Afterward, I never even made it into the bike shop. I staggered to one of the rickety wooden chairs out front and sat and took the Saturday-afternoon sun like a tonic. Chris had gone and bought a six-pack from the pizza place, and Josh opened the bottles for us using a tire lever. Keith brought over a bag of chili dogs with everything. When he told us he’d gotten them that way, I looked at my bike over in the rack, and at my friends sitting around on other chairs or on the stoop or on the top tubes of their bikes with their legs stretched out, and I listened to them talking about all that we’d done, and I thought that we really did have everything.

We had ridden down Captain Wolfe Road and stopped to walk around the little iron pyramid built up on the bank and to read the plaque that told its story. We had climbed all the way to Huff’s then plunged to the bottom of the valley, the deepest and greenest around, and from there we had taken the most gradual ascent to the chapel that’s been standing in one form or another since the 1700s, the one that long ago had the wonderful name of Corn Church. You can get water sometimes from an outside faucet by the cemetery. Sometimes not, for no good reason anyone can tell. The capricious flow of that spigot has on occasion seemed to me a divination more mystical—and pertinent—than whatever judgments of good and evil might be declared upon us from the pulpit inside. We refilled on this day. Just as we did, noon struck and the church bells sounded from the steeple, so loud we could not hear each other’s exclamations of how cool a moment it was. We shook our heads and smiled at each other, drank our fresh cold water and refilled again. We’d ridden to Keim then, and as we climbed it we remembered the first time we’d done so all those years ago, in our different lives, married, unmarried, fitter, fatter, some of us not around then and some from that time now gone.

We would remember this ride, too. There at the shop, that’s what was happening. This ride was becoming the time the bells rang for us. The time Liz hung in there so hard and with such guts all the way with us up Kriebel. The time Chris kept saying what bloody hell I looked like, what bloody hell I must have gone through on the ride.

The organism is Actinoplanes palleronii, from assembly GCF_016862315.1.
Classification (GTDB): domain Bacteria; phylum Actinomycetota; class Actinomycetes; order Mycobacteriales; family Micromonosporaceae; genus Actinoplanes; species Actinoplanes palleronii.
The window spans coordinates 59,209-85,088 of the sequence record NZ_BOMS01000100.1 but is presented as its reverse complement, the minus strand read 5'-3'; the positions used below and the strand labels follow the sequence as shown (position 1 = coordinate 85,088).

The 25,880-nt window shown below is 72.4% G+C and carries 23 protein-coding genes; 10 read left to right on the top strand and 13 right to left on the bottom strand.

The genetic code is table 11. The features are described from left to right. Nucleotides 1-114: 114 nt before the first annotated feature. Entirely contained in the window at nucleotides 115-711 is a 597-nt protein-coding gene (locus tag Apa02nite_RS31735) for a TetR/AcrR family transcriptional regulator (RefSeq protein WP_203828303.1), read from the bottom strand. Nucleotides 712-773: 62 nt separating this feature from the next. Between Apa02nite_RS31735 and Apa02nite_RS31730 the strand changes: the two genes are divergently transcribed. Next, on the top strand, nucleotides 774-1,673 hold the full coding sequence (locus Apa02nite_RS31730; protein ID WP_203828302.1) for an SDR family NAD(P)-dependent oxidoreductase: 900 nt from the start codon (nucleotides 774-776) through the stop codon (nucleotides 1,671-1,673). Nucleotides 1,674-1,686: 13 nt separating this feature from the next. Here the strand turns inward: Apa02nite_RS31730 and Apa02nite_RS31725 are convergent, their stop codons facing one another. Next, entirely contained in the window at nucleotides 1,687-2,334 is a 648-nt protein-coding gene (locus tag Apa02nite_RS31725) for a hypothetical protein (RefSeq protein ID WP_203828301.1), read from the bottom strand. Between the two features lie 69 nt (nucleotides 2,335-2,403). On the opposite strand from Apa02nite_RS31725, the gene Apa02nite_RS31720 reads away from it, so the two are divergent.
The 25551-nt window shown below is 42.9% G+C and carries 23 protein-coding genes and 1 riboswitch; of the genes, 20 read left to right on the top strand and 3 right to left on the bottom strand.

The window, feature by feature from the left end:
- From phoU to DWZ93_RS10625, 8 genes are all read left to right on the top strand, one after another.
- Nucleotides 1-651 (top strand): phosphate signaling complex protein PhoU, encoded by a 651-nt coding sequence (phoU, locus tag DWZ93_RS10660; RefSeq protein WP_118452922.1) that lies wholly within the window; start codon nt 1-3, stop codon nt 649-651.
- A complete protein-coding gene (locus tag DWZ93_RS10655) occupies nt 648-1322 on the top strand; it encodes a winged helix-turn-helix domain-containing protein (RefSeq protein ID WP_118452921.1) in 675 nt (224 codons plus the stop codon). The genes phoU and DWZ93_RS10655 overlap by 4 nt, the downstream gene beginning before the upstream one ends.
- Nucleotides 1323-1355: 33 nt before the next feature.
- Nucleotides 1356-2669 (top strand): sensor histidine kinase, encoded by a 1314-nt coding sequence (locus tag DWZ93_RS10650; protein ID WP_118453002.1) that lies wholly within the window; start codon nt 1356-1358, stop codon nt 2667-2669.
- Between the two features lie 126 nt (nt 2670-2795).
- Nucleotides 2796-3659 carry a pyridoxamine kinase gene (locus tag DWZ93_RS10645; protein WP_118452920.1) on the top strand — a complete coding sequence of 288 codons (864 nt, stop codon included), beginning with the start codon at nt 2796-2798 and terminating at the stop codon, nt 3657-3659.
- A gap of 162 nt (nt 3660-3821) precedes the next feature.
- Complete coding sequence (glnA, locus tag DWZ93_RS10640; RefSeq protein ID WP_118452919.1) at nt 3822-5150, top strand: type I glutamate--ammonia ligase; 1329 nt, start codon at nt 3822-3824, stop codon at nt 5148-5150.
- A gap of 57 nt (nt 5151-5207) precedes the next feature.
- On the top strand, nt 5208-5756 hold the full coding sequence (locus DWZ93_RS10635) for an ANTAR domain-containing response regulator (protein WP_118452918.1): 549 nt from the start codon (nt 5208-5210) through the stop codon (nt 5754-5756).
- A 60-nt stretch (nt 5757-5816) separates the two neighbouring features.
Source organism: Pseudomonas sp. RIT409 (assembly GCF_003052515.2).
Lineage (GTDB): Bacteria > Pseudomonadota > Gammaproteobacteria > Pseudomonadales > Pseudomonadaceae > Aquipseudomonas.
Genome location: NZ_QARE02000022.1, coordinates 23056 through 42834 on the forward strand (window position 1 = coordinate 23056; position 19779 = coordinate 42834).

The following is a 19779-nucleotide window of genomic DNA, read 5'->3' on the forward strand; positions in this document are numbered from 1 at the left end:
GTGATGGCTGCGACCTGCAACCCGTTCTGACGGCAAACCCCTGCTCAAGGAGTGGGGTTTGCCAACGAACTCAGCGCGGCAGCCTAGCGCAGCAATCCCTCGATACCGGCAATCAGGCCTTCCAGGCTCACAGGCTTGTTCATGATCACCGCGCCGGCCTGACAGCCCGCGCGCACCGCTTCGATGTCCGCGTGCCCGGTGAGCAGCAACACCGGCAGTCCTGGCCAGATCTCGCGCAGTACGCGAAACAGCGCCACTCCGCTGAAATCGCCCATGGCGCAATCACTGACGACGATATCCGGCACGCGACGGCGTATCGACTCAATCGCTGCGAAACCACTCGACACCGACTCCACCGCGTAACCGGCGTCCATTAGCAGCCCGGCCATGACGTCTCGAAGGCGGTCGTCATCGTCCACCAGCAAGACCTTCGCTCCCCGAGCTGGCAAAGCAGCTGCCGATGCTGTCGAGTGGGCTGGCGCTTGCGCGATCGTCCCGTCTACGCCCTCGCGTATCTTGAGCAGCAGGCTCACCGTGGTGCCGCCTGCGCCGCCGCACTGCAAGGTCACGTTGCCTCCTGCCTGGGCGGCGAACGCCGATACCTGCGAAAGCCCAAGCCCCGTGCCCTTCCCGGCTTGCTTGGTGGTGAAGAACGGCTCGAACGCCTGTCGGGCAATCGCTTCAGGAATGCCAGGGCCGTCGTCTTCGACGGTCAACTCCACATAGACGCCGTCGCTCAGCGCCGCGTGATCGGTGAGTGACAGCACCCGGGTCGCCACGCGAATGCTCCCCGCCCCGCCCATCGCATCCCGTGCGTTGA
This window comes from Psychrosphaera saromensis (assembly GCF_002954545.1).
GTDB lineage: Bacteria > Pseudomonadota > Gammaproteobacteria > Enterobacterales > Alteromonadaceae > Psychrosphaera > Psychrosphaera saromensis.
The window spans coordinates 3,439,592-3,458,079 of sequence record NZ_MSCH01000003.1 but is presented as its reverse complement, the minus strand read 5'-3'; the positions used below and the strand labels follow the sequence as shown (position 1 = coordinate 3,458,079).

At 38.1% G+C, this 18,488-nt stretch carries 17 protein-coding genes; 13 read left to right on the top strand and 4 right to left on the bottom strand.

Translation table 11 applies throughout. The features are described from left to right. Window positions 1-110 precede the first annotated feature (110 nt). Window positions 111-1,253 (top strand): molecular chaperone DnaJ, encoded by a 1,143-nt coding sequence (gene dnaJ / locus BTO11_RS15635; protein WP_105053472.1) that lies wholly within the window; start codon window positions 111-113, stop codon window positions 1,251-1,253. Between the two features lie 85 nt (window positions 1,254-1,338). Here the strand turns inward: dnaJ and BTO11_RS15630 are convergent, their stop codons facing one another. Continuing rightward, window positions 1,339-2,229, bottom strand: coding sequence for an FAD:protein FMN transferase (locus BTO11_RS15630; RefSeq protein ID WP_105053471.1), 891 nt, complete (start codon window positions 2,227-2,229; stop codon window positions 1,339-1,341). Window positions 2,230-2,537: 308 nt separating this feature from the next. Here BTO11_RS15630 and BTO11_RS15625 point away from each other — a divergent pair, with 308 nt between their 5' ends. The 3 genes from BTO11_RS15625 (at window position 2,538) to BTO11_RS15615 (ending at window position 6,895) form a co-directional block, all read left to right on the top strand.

We remembered the time Erica got stung by the bee, right after we started down the road that Kulp’s turns into. The time Andy was tacking across the road most of the way up Kulp’s. The hilarious first time Paul had been up it, when he didn’t know it has three endings and kept attacking. The time Keith was so mad at Pryor for turning onto Wassergas he wouldn’t talk at the top, and just lay down in someone’s yard, and the guy came over to see if we needed an ambulance or something. Like the time Peter bonked on the way back from French Creek, and the Coke machine I’d been promising him for 50 miles had vanished from the Oley Valley so we rode up out of there slower than anyone ever has, and even after we got to where all that remained was a mostly downhill run back home, I had to stop at that antique store and knock on the door until the owner came out and gave us some water.

We remembered how the wind blew on inconsequential and unimportant rides, and who led through a turn, or wore some jersey, or flatted twice. We remembered rides we had not been on. We had heard the stories so many times we knew how that poor doomed dog ran out to chase Dave and got hit by a car, or how the squirrel ran through Penny’s spokes. We have retold our stories on so many rides like the one we just did, and on so many days like the one we were just then living that, by now, almost all of us can remember the time the giant snapping turtle was crossing Forgedale and we tried to pick it up, though only a few of us were there.

No one who is not a part of this storytelling can bear to listen to it for more than a few minutes. We are like a 25-year high-school reunion that meets every day. Occasionally someone will come into the shop and ­overhear us, and for a few minutes they are entertained. Then nothing happens in ­stories that fill us with immense delight or dip us into thoughtful silence. We know what Grant means, the awful straight false flat of it, and how it has shattered so many of us so many times, that all we have to say to drench the end of a ride story with suffering is the name of the street. We know that simply remarking that we came down ­Dogwood reminds everyone of the time Christine wrecked in that awful corner and for years afterward stopped descending fast, and the time in the same corner when Ken slid out and got run over by a truck that was coming up the hill and stopped riding at all.

We remember the time we were riding from Alaric’s funeral to his burial, a hundred of us or more, just a few miles through town, and on the only little hill there was, we looked back and saw that we’d somehow dropped a bunch of people, split the group, and we laughed, we had to laugh. Alaric would have. We must get this right. We must tell it. We were there. We will remember the time there was all the cool water we wanted and music from the sky, and the time we were able to laugh at death, and all the times we went through hell then sat around in the sun with our friends.



XX Easy Does It   XXII It All Becomes Us
Originally published in Bicycling magazine, July 2013